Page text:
Why don't we need a job like everyone else? Because as we wait for a job we can write spec scripts in the hope that either someone will like our writing enough to want to meet us, or we can actually sell our script to someone although if you're on the edge of the industry and your only contact is craigslist, it might not earn you much money. Most of the people on craigslist offer very little or nothing, preferring to pay actors and crew before the writer. Some of them are liars and scum. Some are just cheap. Very few are real.
For directors, family connections seem to help a lot. Many writers often graduate to directing and most of the good ones were writers. John Huston, Preston Sturges, Joe Mankiewicz, Paul Mazursky, Mel Brooks. Several actors are also good, Kevin Costner and Warren Beatty are arguably the best.
Otherwise most new directors make shorts that get noticed. Some of them even get jobs from a YouTube short.
But how do actors, writers and directors become successful?
Again, they need to make connections and that depends entirely how much they want it. Short and sweet. Nobody asked them to come into the business and nobody is going to really care if they leave.
And what's the alternative?
Well there are a large number of writers, actors and directors who, after a few gigs that were mostly unremarkable, continue to believe that they will be famous some day. Some get very bitter, understandably, when they see someone else higher up on the food chain experience the rush of success that they were supposed to get.
One writer I know had a screenplay produced 25 years ago and since then has written a dozen or more scripts but none have sold. Yet he hangs on to the dream because "you can't win the lottery if you don't buy a ticket".
And that's the thing of it, the dream. No matter how down you get, no matter how everyone tells you you're finished, that damn dream continues to dance in your head, creating illusions, rehearsing that Oscar speech, even if all you're doing is being an apartment manager. There are a lot of actors especially who seem to be apartment managers.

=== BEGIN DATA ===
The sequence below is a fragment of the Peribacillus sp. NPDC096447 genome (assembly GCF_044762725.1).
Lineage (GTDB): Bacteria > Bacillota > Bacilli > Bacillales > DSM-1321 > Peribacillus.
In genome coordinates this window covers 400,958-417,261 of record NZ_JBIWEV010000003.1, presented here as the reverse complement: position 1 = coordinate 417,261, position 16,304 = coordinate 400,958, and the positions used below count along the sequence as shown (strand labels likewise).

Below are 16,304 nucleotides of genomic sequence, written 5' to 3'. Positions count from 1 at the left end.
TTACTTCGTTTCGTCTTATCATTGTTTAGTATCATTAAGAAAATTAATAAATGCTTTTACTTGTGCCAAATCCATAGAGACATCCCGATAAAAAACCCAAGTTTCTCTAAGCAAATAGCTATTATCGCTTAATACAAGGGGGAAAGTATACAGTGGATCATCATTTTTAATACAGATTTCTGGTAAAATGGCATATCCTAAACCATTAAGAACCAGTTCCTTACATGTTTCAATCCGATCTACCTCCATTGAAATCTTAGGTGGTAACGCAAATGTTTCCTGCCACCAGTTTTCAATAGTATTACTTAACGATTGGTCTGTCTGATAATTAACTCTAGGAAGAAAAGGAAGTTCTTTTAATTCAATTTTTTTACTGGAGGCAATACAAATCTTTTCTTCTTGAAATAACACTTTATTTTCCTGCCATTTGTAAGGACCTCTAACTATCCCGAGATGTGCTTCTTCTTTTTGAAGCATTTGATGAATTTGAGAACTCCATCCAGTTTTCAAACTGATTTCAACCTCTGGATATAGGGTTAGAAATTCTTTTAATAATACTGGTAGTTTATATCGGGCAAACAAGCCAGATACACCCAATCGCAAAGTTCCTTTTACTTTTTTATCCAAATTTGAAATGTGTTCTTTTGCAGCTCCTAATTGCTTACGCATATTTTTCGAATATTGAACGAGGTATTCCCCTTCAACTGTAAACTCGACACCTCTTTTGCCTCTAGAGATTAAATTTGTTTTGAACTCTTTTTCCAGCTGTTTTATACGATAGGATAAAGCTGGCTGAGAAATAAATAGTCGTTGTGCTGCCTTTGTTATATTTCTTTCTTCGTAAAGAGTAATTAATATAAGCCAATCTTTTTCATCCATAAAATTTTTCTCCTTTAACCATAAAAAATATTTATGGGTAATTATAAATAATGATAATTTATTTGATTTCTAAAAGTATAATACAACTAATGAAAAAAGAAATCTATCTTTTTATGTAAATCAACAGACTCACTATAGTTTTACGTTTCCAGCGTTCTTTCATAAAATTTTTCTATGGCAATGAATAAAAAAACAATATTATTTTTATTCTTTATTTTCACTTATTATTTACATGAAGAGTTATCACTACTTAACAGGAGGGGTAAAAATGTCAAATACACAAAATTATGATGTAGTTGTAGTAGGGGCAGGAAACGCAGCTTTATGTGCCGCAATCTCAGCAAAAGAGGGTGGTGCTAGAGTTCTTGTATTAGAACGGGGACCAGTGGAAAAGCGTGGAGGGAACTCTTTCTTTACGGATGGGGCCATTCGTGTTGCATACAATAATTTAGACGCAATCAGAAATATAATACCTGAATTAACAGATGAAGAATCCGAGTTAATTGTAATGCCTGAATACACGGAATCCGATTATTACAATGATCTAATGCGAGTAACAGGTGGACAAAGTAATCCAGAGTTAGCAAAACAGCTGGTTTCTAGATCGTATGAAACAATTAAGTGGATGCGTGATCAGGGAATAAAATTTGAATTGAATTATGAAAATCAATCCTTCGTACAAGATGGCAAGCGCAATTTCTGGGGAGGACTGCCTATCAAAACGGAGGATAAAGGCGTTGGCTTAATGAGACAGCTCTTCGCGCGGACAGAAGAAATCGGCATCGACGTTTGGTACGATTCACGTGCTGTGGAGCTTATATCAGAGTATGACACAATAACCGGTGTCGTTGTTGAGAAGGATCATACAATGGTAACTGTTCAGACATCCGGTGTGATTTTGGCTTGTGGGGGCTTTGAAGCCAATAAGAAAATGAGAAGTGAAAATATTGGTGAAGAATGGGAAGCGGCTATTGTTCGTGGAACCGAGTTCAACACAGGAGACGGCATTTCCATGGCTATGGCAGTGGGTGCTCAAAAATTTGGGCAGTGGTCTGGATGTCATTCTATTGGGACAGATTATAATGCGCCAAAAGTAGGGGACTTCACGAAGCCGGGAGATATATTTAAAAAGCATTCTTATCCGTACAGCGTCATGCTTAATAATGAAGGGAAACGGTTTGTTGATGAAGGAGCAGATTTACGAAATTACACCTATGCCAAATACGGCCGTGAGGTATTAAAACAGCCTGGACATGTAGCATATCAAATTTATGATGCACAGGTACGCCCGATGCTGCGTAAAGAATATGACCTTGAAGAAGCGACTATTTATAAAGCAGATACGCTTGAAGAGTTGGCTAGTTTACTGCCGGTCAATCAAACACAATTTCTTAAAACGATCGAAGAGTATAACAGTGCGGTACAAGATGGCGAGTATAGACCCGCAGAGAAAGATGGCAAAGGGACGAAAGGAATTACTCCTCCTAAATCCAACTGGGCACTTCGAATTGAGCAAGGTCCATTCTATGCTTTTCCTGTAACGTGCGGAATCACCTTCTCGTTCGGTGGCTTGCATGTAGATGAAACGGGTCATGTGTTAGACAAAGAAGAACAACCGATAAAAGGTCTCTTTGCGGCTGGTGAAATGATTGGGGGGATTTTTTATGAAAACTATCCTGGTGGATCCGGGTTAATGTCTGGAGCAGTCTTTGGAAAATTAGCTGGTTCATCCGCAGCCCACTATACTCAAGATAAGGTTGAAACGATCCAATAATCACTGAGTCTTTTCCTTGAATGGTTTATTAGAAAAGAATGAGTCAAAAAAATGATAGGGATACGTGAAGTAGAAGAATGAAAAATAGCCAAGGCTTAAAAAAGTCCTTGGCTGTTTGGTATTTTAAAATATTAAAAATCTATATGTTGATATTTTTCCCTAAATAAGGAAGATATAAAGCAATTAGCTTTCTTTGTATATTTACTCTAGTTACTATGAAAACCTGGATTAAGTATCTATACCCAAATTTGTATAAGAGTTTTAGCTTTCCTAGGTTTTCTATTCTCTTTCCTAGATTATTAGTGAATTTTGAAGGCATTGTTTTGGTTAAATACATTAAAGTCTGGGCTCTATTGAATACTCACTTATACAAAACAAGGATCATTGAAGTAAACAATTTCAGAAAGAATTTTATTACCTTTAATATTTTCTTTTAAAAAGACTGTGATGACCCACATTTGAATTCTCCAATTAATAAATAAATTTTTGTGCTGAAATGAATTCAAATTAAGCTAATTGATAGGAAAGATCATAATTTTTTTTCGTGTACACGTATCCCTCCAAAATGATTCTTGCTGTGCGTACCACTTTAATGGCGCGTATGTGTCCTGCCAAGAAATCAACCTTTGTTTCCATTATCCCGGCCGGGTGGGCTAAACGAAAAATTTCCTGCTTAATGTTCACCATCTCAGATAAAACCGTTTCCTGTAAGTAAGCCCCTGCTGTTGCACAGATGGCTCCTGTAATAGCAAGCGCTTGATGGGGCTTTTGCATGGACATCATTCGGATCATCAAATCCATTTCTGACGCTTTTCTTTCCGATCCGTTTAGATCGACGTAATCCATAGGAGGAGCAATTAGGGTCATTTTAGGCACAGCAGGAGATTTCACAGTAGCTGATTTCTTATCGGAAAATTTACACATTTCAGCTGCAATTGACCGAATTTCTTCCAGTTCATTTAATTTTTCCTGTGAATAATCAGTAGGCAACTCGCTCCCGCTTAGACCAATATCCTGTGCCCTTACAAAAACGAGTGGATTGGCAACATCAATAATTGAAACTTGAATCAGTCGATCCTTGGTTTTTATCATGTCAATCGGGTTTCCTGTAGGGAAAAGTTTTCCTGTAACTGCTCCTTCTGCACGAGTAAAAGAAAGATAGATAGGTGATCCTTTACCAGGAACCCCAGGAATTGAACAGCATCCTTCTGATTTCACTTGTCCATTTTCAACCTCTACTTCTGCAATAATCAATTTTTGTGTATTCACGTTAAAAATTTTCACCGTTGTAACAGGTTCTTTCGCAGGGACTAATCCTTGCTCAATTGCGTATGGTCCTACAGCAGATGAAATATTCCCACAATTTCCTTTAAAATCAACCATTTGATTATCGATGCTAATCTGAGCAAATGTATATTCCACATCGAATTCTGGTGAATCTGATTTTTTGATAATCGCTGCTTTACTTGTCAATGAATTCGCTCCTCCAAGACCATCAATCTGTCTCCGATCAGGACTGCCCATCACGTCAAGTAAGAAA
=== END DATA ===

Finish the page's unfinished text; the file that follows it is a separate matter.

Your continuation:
Another actor I know keeps his dream of becoming famous, and tells me of his dealings with the CIA, and how he's going to partner with an underwater scientist to find riches beneath the sea. He also changes stories around as need be, including one where I told a story about a friend of mine who looked so dangerous (even though he wasn't) that a taxi driver refused to allow him in the cab.
My actor friend not only changed the story to make him me, but on another occasion said both he and I were in the cab waiting for the dangerous friend. All of these versions right in front of me.
But I don't blame him, all he has left are his dreams and why take someone's hopes away.
Serena emailed me the next day and wanted to buy me coffee or lunch. I said ok, coffee would be fine.
I never heard from her again.
We're a bunch of crazies, both the successful ones and the failures. But I like to think nobody really fails as I recall someone once said of a down and out director: He's a has-been but look where he has been.
And if you ever need it, there's a great location to hide out when you're broke and down, between the off-ramp at Sunset and the 405. I've noticed it often.